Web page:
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Movie Stars Wait To See Who Gets An Oscar Nomination


The nominations for all 24 Oscar categories were announced this morning at the Academy of Motion Picture Arts and Sciences in Beverly Hills. And NPR's Mandalit del Barco is there in the thick of it by the way. Good morning, Mandalit.

MANDALIT DEL BARCO, BYLINE: Good morning. Yes, amongst all the journalists from around the world.

MONTAGNE: Right so let us start with what movie, you know, came out the best this morning?

DEL BARCO: Well, looking purely at the numbers, "Birdman" or "The Unexpected Virtue Of Ignorance," as it's called, got nine nominations, including one for Michael Keaton as best actor. Now, you'll remember Michael Keaton, years ago, played "Batman." And in this movie, he portrays an aging actor who once played a superhero known as "Birdman."


MICHAEL KEATON: (As Riggin) We had it all.

(As Birdman) You were a movie star, remember?

UNIDENTIFIED CHILD: (As character) Who is this guy?

UNIDENTIFIED ACTRESS: (As character) He used to be Birdman.

KEATON: (As Birdman) I liked that poster.

EDWARD NORTON: (As Mike) You wrote this adaptation?

KEATON: (As Riggin) I did, yeah.

NORTON: (As Mike) And you're directing and starring in...

KEATON: (As Riggin) Yeah.

NORTON: (As Mike) ...Your adaptation? That's ambitious.

UNIDENTIFIED ACTOR: (As character) Are you afraid people will say you're doing this play to battle the impression that you're a washed-up, comic strip character?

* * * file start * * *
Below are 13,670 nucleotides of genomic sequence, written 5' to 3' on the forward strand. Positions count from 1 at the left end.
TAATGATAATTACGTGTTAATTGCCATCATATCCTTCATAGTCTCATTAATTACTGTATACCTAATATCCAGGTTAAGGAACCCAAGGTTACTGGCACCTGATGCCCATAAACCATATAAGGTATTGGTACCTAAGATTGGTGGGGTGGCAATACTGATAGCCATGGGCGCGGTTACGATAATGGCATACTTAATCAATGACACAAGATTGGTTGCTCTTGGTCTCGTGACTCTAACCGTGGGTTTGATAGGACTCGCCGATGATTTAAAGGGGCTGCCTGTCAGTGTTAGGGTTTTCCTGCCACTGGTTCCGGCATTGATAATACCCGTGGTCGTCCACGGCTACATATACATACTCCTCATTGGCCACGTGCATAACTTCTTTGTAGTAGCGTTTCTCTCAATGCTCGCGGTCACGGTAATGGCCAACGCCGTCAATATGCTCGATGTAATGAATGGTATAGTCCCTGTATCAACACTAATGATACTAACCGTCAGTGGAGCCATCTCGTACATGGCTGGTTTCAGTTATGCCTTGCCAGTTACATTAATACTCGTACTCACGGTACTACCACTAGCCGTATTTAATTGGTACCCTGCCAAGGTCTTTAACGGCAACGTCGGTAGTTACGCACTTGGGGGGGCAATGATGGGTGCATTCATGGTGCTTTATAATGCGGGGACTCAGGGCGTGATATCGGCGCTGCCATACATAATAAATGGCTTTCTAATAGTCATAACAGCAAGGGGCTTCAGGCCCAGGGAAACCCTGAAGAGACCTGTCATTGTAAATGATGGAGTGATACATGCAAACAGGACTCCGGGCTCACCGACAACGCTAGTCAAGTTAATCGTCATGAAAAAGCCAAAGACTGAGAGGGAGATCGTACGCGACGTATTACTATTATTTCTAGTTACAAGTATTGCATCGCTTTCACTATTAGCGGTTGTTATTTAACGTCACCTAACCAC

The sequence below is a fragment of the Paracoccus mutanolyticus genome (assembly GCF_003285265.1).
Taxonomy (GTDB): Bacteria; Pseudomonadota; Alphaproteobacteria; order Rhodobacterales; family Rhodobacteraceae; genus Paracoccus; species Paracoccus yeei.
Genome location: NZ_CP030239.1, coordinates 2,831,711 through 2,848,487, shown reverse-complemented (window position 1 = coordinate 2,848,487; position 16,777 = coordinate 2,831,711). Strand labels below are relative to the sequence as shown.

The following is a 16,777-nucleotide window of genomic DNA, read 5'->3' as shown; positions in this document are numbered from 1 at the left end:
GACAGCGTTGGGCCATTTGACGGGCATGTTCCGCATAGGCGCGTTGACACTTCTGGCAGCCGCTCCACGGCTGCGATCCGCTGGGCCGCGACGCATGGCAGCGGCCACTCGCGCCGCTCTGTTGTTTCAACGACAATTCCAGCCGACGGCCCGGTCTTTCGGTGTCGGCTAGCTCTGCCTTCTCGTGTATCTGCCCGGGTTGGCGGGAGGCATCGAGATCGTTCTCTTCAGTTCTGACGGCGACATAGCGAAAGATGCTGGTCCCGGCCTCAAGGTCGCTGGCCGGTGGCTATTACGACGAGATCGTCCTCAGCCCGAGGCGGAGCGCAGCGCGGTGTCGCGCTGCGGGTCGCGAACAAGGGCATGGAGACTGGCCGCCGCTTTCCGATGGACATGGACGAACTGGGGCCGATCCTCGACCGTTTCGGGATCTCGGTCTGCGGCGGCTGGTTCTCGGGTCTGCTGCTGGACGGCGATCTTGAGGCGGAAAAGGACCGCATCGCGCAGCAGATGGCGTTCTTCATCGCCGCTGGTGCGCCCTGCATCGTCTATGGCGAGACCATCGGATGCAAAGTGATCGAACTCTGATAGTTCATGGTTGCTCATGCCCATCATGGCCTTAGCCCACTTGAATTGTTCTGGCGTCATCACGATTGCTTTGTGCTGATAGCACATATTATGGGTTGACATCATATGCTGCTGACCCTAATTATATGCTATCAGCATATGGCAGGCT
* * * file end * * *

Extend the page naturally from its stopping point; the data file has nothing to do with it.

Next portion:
KEATON: (As Riggin) Absolutely not. That's why 20 years ago I said no to Birdman 4.

MONTAGNE: All right so "Birdman," what else?

DEL BARCO: Now, the movie that got nine nominations was "The Grand Budapest Hotel," Wes Anderson's comedy. Also nominated for best picture was "American Sniper" produced by Clint Eastwood and "Whiplash," "The Imitation Game," "The Theory Of Everything," "Selma" and "Boyhood," Richard Linklater's ambitious film which was made bit by bit over 12 years. We watched the actors Ellar Coltrane and Linklater's daughter, Lorelei, grow up on screen. Ethan Hawke plays their father, Patricia Arquette their mother. They were both nominated for best actors in today - this morning. And from the beginning of the movie, these two characters are split up. And here's a clip from the movie in which Arquette talks to her son about why she remarried.


ELLAR COLTRANE: (As Mason) Why'd you even marry him? He's such a jerk.

PATRICIA ARQUETTE: (Mom) Well, Bill has his good qualities. You know, nobody's perfect. And now we have a family.

COLTRANE: (As Mason) We already had a family.

MONTAGNE: OK, so "Boyhood" up for best picture, in other words. In terms of who was nominated among the actors and actresses, you spoke of a couple, but tell us some of the other highlights?